Bergamaschi et al. list an impressive number of acute and chronic studies in humans, showing CBD safety for a wide array of side effects.1 They also conclude from their survey, that none of the studies reported tolerance to CBD.


Let's turn to BDNF, our new best friend for depression and mental health. 

The all-powerful BDNF pathway and ways to support it 

As we noted above, BDNF was the surprise actor for depression with ketamine and CBD.


How can we boost this?


Ketamine does it (but with tolerance and side effects). CBD definitely does it in the brain areas most under assault (prefrontal cortex and hippocampus).


Exercise and mindful medication directly boost BDNF (see review here).


NAC can also support BDNF as does medicinal mushrooms (plus NGF, another brain fertilizer).


That's quite a line-up: 

  • CBD
  • NAC
  • Exercise
  • Mindful meditation


Of course, the new research on psilocybin (magic mushrooms) is incredibly impressive. It will completely overturn mental health treatment over the next 5 years.


Psilocybin does not build tolerance!


Make sure to test and support steroidal hormones since estrogen and testosterone both drive serotonin and thus, BDNF. Vitamin D is critical as well (so many people are deficient).


There's also the question of reducing stress, inflammation, and damage that exhausts BDNF.


These above all work on that as well but we can add in:


These are all safe options to look at. Speaking of safety.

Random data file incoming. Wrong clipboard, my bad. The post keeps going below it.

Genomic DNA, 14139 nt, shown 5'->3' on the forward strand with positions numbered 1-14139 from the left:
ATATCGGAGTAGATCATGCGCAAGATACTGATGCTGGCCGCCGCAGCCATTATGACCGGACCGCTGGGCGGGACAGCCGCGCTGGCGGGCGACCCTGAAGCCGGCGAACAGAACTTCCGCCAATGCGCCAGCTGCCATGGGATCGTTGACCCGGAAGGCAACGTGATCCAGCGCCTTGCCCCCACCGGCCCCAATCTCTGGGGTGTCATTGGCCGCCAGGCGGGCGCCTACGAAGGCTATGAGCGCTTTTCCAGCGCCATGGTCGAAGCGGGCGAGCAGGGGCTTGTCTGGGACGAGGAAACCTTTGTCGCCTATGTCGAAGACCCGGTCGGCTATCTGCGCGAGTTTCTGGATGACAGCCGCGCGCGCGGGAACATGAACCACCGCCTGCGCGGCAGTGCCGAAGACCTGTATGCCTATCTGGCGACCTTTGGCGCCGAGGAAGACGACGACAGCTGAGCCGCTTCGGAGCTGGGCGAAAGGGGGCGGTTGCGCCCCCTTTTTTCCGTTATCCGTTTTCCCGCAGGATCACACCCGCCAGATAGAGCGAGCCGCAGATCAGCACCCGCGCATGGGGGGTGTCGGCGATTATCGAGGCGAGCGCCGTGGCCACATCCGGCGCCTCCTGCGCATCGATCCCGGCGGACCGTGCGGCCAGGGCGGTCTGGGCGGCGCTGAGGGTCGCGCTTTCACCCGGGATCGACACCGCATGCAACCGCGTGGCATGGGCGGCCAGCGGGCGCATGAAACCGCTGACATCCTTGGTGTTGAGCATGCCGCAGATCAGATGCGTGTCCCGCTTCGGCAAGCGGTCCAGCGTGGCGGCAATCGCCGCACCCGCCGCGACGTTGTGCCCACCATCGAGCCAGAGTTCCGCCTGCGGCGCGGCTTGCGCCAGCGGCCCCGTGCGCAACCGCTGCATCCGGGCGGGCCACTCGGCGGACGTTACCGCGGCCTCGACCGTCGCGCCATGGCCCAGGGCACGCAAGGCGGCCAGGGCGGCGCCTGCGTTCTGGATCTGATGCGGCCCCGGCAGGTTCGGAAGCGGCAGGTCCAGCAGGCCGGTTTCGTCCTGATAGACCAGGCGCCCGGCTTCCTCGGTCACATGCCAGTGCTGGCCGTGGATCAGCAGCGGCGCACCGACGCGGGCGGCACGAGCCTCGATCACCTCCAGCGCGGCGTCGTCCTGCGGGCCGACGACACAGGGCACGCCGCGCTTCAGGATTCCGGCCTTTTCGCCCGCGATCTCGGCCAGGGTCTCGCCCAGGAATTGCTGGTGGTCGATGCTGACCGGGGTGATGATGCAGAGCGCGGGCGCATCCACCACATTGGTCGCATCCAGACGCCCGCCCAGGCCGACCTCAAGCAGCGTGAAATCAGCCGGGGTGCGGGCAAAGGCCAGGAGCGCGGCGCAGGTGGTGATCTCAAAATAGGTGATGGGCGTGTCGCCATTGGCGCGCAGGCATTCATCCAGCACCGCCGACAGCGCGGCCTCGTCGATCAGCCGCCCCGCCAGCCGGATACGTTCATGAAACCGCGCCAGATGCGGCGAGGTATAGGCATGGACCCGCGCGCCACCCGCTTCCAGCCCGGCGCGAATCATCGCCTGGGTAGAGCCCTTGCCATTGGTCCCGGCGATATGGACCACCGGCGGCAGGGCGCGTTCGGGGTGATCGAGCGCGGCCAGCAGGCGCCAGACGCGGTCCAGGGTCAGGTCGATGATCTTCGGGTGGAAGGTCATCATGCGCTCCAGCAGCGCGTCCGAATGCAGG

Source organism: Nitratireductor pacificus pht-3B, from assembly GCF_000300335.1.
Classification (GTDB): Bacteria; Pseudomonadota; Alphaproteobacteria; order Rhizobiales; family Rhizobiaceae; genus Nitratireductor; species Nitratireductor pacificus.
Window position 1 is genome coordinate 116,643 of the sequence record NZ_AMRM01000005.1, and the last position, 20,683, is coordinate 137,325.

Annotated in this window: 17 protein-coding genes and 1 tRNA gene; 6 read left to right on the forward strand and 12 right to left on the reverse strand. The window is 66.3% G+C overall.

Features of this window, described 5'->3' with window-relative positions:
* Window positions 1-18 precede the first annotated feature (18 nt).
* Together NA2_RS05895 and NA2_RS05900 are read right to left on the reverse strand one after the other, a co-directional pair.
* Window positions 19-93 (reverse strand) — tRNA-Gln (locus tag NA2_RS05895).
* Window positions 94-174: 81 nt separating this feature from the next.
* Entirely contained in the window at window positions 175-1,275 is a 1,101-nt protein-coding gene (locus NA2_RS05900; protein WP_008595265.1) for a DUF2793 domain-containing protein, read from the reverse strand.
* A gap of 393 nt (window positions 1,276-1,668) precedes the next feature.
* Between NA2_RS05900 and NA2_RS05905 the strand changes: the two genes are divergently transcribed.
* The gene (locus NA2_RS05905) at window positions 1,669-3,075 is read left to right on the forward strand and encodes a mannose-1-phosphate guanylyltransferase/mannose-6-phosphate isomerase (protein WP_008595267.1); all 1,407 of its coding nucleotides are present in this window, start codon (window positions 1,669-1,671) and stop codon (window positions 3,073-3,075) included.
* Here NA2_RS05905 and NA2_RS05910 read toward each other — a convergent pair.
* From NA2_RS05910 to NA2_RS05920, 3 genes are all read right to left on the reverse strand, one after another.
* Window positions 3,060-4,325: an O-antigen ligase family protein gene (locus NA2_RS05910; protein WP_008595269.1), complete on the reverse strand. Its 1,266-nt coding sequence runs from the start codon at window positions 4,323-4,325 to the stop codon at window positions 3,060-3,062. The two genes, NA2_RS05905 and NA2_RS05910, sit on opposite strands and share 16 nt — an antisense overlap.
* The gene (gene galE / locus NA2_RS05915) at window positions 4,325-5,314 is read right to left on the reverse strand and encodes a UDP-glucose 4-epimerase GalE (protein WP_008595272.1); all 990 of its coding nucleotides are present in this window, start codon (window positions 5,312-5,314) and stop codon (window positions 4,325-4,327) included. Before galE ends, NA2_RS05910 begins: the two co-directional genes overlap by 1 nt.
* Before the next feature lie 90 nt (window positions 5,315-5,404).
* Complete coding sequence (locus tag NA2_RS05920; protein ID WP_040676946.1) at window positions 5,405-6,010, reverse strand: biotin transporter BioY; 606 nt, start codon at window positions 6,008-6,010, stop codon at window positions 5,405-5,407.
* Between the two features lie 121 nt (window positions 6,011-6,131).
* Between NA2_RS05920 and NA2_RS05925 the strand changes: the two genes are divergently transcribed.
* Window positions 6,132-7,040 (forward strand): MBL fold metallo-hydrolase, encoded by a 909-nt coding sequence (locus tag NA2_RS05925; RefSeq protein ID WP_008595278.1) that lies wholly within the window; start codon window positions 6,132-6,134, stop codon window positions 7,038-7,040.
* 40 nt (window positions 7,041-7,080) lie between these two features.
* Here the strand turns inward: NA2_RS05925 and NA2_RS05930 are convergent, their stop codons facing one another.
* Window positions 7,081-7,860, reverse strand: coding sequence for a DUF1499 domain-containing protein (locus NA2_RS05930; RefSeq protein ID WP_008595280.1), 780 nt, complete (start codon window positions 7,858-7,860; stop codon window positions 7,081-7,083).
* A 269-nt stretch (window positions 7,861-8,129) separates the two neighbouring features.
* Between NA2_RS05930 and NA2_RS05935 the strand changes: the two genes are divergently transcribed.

Safety and side effects between CBD and ketamine 

Night and day.


Remember, ketamine is a cousin of PCP at 1/10th the strength.


The side effect profile is pretty wild as a result.


A double-blind, placebo study looked at ketamine in subanesthetic levels on healthy individuals: 

These data indicate that N-methyl-D-aspartate antagonists produce a broad range of symptoms, behaviors, and cognitive deficits that resemble aspects of endogenous psychoses, particularly schizophrenia and dissociative states.


For short term use in a study for depression: 

Eight of these symptoms occurred in more than half of participants; these were feeling strange, weird, or bizarre; feeling spacey; feeling woozy or loopy; dissociation; floating; visual distortions; difficulty speaking; and numbness.


Long term?? We don't have great studies on that.


Our 2 cents…if tolerance is involved, they're not going to be great so you're probably not going to see them since ketamine is now squarely under the edifice of Pharma.

As for CBD, the side effects up to levels of 600-800 mgs are very mild. They've even tested up to 1gram and beyond.


A large review on multiple studies: